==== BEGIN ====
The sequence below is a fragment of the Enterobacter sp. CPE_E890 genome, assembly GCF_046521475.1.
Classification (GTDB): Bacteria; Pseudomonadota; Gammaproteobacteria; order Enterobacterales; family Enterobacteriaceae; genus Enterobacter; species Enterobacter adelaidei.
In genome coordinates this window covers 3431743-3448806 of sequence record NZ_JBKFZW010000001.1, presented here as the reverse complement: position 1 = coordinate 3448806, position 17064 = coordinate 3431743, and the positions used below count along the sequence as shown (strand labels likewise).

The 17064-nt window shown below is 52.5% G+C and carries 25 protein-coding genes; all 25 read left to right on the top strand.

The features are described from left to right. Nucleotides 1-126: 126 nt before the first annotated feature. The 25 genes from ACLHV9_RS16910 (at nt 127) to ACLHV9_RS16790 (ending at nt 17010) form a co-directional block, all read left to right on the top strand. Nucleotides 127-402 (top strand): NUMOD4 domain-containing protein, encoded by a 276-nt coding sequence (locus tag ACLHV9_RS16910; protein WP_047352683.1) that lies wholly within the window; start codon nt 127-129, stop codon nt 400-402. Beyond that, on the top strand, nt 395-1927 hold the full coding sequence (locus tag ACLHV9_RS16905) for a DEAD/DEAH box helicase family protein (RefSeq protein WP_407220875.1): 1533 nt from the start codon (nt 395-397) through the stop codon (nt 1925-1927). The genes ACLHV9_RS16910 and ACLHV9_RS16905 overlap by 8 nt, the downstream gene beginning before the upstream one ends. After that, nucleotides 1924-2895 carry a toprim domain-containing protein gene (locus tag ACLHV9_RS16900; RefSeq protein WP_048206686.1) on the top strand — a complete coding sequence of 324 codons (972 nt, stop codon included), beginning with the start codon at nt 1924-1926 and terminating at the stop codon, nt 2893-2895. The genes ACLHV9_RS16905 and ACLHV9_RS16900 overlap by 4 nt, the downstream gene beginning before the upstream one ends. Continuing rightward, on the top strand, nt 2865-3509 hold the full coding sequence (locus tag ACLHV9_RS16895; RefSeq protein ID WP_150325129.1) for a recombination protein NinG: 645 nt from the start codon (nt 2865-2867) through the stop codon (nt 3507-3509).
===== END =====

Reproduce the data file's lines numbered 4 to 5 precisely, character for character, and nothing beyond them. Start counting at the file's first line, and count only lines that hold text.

The 17064-nt window shown below is 52.5% G+C and carries 25 protein-coding genes; all 25 read left to right on the top strand.

The features are described from left to right. Nucleotides 1-126: 126 nt before the first annotated feature. The 25 genes from ACLHV9_RS16910 (at nt 127) to ACLHV9_RS16790 (ending at nt 17010) form a co-directional block, all read left to right on the top strand. Nucleotides 127-402 (top strand): NUMOD4 domain-containing protein, encoded by a 276-nt coding sequence (locus tag ACLHV9_RS16910; protein WP_047352683.1) that lies wholly within the window; start codon nt 127-129, stop codon nt 400-402. Beyond that, on the top strand, nt 395-1927 hold the full coding sequence (locus tag ACLHV9_RS16905) for a DEAD/DEAH box helicase family protein (RefSeq protein WP_407220875.1): 1533 nt from the start codon (nt 395-397) through the stop codon (nt 1925-1927). The genes ACLHV9_RS16910 and ACLHV9_RS16905 overlap by 8 nt, the downstream gene beginning before the upstream one ends. After that, nucleotides 1924-2895 carry a toprim domain-containing protein gene (locus tag ACLHV9_RS16900; RefSeq protein WP_048206686.1) on the top strand — a complete coding sequence of 324 codons (972 nt, stop codon included), beginning with the start codon at nt 1924-1926 and terminating at the stop codon, nt 2893-2895. The genes ACLHV9_RS16905 and ACLHV9_RS16900 overlap by 4 nt, the downstream gene beginning before the upstream one ends. Continuing rightward, on the top strand, nt 2865-3509 hold the full coding sequence (locus tag ACLHV9_RS16895; RefSeq protein ID WP_150325129.1) for a recombination protein NinG: 645 nt from the start codon (nt 2865-2867) through the stop codon (nt 3507-3509).